Combining Sentences by Using Participial Phrases
Participial phrases begin with a participle.
Participles are parts of a complete verb.
Participles are verbals, not verbs, because they are incomplete verbs and can be used to create phrases which act as adjectives.
Pariticiples end in ing, ed, en, or other irregular forms.
Examples (Participial phrases are bolded.):
Note: Misusing a participial phrase can result in sentence fragments (incomplete sentences).
Error Example (Short, choppy sentences):
The teacher handed the essay back to Elaine. She praised its clear, readable style.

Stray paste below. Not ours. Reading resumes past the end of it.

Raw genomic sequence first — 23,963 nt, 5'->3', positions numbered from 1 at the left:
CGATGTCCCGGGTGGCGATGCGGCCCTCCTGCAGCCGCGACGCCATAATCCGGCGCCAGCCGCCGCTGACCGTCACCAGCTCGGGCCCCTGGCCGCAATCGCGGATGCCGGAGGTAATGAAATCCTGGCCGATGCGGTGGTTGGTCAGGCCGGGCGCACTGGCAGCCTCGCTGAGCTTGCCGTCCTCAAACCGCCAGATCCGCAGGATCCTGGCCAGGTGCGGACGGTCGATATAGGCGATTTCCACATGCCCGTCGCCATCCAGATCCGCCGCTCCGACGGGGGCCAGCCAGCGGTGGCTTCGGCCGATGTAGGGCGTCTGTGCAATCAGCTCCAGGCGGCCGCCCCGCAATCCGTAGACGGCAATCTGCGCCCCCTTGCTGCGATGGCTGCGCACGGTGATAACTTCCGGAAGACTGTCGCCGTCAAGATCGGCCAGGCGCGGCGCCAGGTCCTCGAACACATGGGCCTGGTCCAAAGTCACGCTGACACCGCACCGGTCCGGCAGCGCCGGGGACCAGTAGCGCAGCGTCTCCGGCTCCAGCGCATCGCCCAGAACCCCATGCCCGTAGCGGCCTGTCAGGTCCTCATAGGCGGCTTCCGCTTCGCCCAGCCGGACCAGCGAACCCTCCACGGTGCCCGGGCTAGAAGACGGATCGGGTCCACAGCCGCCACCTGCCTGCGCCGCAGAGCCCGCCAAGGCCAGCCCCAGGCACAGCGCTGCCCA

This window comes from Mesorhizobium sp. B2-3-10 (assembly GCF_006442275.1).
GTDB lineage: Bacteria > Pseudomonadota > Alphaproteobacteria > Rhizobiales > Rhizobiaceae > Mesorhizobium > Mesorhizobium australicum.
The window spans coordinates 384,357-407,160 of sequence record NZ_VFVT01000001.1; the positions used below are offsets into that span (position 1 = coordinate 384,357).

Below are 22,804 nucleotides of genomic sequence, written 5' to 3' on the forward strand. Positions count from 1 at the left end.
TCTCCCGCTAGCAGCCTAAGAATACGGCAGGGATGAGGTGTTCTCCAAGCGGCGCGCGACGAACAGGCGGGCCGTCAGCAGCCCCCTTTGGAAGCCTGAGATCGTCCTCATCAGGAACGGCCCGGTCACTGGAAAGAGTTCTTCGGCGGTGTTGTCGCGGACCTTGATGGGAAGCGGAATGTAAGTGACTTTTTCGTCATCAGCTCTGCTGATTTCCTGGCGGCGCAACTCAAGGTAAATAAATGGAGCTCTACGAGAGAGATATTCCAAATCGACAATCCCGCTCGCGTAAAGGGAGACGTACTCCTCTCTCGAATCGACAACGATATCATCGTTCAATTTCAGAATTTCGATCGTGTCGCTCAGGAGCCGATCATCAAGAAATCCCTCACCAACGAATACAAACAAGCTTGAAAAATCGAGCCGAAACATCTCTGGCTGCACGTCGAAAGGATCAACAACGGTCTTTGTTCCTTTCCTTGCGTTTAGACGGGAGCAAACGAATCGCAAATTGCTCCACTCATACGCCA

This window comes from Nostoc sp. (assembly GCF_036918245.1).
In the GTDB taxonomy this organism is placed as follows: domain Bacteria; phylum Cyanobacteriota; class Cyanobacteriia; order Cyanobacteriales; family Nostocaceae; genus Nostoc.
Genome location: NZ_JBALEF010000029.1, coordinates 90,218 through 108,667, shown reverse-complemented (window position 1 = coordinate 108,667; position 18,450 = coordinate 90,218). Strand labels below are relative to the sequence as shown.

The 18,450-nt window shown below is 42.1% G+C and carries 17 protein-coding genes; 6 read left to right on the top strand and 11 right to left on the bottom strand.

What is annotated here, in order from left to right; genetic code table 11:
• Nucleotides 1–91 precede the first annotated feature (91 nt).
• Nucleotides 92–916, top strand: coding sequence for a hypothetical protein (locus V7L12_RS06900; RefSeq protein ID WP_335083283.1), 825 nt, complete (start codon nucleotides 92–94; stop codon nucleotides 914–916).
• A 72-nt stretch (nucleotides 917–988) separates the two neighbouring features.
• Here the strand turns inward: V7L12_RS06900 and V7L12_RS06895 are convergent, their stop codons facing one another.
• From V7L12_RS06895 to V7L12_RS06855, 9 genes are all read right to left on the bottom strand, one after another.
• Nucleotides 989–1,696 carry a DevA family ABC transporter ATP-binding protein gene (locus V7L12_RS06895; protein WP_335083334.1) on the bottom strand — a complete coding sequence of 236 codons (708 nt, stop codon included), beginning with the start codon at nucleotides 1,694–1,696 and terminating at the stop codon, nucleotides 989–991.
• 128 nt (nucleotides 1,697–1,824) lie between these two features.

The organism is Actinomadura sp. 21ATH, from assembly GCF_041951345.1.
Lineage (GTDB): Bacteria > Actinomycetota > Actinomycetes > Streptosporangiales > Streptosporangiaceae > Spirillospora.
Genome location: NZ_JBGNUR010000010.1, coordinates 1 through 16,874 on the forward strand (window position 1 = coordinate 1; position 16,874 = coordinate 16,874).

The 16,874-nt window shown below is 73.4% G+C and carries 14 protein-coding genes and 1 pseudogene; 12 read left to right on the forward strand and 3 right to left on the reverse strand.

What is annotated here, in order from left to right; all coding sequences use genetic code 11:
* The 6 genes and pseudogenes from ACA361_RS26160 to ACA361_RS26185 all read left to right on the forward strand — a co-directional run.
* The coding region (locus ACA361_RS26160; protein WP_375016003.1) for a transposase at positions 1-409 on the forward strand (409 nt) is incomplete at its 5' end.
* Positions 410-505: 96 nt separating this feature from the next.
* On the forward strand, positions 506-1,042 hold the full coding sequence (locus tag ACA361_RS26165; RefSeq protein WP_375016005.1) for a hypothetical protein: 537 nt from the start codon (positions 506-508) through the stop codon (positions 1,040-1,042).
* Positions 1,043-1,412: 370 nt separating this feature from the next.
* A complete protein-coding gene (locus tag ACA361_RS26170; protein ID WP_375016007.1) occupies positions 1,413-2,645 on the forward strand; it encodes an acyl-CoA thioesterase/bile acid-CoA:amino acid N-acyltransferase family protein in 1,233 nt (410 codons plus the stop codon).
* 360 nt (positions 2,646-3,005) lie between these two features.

Correction (Combined with a participial phrase):
The teacher handed the essay back to Elaine, praising its clear, readable style.
Note: A comma is used to separate a participial phrase from the rest of the sentence or two commas are used if the phrase is in the middle of the sentence.
Combine the following sentences by using a participial phrase.
I reached into the water. I grabbed the fish by the tail.
WARNING: Be sure to combine the above sentences with a participial phrase; don't create a sentence with a compound verb. An example of a sentence with a compound verb = I reached into the water and grabbed the fish by the tail. Also, you must put the participial phrase in the correct spot, close to the noun it is modifying. If you write, "I reached into the water, grabbing the fish," you are saying the water grabbed the fish. You must move the phrase to the beginning of the sentence to make the sentence correct.